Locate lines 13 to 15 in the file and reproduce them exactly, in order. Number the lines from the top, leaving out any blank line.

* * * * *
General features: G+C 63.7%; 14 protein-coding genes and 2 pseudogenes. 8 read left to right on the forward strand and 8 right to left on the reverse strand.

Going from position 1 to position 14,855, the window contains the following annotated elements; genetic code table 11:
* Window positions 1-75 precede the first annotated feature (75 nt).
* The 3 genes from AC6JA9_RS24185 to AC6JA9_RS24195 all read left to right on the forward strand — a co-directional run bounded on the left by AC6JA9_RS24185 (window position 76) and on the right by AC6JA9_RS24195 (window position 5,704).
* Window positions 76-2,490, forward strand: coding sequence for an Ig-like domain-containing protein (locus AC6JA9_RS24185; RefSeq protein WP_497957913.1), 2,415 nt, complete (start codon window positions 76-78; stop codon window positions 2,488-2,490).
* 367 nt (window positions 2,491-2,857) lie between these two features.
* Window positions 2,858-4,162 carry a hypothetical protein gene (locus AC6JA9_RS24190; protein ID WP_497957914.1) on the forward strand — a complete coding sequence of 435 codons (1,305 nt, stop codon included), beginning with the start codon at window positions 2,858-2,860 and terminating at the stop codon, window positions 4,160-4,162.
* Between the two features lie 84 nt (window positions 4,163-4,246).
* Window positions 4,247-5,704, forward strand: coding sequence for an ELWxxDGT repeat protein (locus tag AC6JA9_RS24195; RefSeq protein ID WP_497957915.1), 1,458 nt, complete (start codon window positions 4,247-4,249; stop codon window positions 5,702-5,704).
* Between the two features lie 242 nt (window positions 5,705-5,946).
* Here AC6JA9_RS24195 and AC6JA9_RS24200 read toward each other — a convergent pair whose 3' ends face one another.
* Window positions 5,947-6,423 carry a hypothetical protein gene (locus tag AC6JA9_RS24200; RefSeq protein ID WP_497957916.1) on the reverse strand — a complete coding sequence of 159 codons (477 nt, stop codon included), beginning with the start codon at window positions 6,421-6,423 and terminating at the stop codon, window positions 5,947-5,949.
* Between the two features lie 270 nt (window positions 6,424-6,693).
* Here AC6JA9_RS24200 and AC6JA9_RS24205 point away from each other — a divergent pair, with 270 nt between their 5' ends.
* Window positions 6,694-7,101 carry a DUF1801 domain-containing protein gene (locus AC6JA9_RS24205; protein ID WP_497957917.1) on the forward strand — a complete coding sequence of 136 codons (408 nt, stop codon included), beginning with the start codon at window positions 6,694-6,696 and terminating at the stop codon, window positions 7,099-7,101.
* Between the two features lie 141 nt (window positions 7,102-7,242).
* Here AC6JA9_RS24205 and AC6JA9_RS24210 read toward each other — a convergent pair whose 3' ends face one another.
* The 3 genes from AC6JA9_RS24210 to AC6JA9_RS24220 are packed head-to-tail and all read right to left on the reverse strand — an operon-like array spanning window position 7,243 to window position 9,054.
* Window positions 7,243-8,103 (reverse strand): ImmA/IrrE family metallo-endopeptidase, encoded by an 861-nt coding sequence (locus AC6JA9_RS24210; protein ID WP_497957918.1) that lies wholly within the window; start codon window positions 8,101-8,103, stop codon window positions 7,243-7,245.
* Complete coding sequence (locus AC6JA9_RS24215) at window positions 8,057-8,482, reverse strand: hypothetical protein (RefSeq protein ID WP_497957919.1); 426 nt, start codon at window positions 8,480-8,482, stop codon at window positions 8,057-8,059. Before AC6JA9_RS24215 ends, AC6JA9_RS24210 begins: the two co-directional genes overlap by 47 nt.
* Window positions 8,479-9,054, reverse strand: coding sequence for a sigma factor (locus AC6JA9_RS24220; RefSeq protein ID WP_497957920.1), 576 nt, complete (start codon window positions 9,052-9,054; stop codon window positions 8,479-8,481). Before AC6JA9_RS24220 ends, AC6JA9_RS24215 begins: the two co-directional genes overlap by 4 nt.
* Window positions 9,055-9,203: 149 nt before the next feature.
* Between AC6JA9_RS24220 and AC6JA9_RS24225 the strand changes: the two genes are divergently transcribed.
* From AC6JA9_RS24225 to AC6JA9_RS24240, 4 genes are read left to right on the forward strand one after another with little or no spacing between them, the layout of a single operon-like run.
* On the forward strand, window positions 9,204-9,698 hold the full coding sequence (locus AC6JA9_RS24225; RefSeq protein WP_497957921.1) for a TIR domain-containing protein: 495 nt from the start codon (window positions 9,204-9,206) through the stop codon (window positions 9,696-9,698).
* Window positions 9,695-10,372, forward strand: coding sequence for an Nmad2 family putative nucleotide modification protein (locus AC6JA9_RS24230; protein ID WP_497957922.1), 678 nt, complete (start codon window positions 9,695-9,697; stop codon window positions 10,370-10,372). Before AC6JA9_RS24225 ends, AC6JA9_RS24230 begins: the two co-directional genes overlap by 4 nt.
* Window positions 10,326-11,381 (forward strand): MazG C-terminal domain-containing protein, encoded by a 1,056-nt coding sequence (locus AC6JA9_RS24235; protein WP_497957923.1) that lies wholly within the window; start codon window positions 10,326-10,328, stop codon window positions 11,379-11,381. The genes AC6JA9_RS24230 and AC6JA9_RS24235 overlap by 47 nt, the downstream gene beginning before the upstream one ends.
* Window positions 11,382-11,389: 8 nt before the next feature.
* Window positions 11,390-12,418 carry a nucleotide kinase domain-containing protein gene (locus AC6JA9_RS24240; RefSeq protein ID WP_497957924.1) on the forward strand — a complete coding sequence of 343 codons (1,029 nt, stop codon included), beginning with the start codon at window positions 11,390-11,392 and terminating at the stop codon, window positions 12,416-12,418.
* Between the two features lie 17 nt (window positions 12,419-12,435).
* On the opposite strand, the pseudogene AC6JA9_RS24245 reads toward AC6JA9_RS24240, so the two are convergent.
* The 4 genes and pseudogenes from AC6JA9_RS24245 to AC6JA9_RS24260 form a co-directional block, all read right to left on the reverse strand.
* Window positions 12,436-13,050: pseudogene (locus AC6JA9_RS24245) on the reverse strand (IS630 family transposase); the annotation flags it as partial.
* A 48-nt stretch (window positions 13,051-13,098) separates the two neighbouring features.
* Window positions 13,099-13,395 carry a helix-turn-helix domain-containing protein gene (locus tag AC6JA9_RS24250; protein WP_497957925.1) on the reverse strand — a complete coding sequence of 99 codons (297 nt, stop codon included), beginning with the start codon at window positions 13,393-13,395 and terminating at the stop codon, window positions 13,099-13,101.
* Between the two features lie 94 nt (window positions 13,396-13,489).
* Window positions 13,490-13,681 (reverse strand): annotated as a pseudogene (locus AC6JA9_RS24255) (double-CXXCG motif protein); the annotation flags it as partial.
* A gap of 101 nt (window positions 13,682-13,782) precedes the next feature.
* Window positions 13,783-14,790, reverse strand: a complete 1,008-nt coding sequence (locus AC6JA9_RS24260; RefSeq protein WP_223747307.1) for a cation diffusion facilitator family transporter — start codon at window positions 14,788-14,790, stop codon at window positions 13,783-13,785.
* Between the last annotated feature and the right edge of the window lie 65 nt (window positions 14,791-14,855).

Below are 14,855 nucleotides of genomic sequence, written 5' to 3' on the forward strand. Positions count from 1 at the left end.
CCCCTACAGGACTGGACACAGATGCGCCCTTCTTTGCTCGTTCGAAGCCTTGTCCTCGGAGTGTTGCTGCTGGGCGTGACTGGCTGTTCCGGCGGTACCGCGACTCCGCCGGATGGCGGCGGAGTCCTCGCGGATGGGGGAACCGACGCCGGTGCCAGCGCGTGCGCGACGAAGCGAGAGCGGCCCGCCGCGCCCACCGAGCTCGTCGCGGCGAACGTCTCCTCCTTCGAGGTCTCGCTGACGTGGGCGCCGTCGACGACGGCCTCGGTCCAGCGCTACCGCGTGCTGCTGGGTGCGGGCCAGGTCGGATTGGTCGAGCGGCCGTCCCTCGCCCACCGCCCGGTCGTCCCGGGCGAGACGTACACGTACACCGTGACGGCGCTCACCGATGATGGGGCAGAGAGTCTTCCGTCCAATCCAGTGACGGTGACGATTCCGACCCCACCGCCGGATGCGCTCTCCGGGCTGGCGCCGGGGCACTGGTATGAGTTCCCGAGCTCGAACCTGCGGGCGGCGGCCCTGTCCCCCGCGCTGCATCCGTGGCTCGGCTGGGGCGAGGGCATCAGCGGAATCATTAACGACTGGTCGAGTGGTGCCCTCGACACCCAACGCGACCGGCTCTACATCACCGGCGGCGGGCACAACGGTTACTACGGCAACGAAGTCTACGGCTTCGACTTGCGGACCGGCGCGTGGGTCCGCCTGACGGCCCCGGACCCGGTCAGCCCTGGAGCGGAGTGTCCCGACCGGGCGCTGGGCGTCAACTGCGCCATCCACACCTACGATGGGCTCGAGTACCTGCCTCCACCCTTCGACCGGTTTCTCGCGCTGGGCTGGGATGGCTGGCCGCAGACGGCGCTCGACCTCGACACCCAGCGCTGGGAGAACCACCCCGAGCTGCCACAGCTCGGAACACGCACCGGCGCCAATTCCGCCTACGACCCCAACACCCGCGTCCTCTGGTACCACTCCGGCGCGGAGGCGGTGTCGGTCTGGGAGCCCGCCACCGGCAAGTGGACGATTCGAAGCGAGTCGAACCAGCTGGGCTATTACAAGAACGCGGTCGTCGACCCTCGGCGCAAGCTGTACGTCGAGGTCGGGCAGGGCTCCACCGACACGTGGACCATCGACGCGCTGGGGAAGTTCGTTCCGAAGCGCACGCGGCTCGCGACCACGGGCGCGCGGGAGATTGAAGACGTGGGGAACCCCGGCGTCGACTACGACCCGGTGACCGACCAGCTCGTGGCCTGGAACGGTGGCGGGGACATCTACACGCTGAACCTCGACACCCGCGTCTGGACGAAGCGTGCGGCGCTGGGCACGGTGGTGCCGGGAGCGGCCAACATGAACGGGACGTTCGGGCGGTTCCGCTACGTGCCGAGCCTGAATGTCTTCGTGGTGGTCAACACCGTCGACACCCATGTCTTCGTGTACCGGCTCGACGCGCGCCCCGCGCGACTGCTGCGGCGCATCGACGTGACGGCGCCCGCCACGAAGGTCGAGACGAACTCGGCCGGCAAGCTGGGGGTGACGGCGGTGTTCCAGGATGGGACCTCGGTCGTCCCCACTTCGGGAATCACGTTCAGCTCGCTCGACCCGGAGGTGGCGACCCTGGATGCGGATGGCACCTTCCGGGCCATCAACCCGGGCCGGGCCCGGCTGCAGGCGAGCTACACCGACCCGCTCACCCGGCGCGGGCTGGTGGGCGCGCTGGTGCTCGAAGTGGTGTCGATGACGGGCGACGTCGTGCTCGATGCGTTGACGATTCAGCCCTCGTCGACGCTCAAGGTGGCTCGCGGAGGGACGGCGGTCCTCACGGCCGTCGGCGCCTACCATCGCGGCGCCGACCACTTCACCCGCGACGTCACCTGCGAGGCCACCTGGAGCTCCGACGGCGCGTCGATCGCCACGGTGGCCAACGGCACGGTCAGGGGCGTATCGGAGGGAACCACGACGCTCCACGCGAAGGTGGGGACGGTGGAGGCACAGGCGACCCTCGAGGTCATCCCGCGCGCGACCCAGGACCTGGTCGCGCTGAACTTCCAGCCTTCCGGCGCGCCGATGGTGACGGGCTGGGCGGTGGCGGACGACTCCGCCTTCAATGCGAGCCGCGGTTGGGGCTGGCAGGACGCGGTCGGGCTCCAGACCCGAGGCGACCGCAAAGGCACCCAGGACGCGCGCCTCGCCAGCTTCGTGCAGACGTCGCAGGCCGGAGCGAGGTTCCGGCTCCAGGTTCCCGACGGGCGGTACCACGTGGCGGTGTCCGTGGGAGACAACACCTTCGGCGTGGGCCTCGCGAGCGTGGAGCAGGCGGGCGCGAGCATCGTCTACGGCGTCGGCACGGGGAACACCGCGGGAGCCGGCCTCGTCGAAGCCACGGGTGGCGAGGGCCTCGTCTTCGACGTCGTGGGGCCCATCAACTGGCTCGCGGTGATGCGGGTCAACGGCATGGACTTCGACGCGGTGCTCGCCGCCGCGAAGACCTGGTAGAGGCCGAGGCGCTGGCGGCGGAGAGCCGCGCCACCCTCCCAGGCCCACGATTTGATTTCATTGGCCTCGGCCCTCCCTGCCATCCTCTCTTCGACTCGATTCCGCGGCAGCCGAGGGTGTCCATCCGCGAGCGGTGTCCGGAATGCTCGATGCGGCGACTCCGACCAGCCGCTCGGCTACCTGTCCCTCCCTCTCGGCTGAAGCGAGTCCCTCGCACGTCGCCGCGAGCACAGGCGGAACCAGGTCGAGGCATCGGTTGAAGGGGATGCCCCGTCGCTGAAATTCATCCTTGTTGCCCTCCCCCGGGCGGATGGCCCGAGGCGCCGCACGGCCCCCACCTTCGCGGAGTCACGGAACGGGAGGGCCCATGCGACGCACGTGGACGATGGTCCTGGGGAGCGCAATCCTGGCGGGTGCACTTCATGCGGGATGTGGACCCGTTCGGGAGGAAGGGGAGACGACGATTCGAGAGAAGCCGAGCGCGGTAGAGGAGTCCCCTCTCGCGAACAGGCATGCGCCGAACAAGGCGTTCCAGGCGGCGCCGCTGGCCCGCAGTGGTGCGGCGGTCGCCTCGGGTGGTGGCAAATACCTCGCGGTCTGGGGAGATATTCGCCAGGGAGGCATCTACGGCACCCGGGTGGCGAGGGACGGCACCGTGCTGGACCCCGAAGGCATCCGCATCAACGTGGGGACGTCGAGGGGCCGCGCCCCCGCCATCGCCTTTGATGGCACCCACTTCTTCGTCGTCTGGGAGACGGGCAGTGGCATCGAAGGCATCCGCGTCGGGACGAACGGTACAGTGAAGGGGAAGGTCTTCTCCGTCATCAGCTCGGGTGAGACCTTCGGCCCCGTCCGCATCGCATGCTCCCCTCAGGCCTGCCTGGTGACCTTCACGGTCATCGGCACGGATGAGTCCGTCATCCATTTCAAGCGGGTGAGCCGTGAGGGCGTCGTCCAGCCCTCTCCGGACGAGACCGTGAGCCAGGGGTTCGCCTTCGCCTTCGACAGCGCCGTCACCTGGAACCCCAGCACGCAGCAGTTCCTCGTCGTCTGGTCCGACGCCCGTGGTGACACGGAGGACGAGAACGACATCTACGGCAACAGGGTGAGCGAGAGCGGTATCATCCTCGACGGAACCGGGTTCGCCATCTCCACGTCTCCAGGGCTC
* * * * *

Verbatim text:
* Between the two features lie 270 nt (window positions 6,424-6,693).
* Here AC6JA9_RS24200 and AC6JA9_RS24205 point away from each other — a divergent pair, with 270 nt between their 5' ends.
* Window positions 6,694-7,101 carry a DUF1801 domain-containing protein gene (locus AC6JA9_RS24205; protein ID WP_497957917.1) on the forward strand — a complete coding sequence of 136 codons (408 nt, stop codon included), beginning with the start codon at window positions 6,694-6,696 and terminating at the stop codon, window positions 7,099-7,101.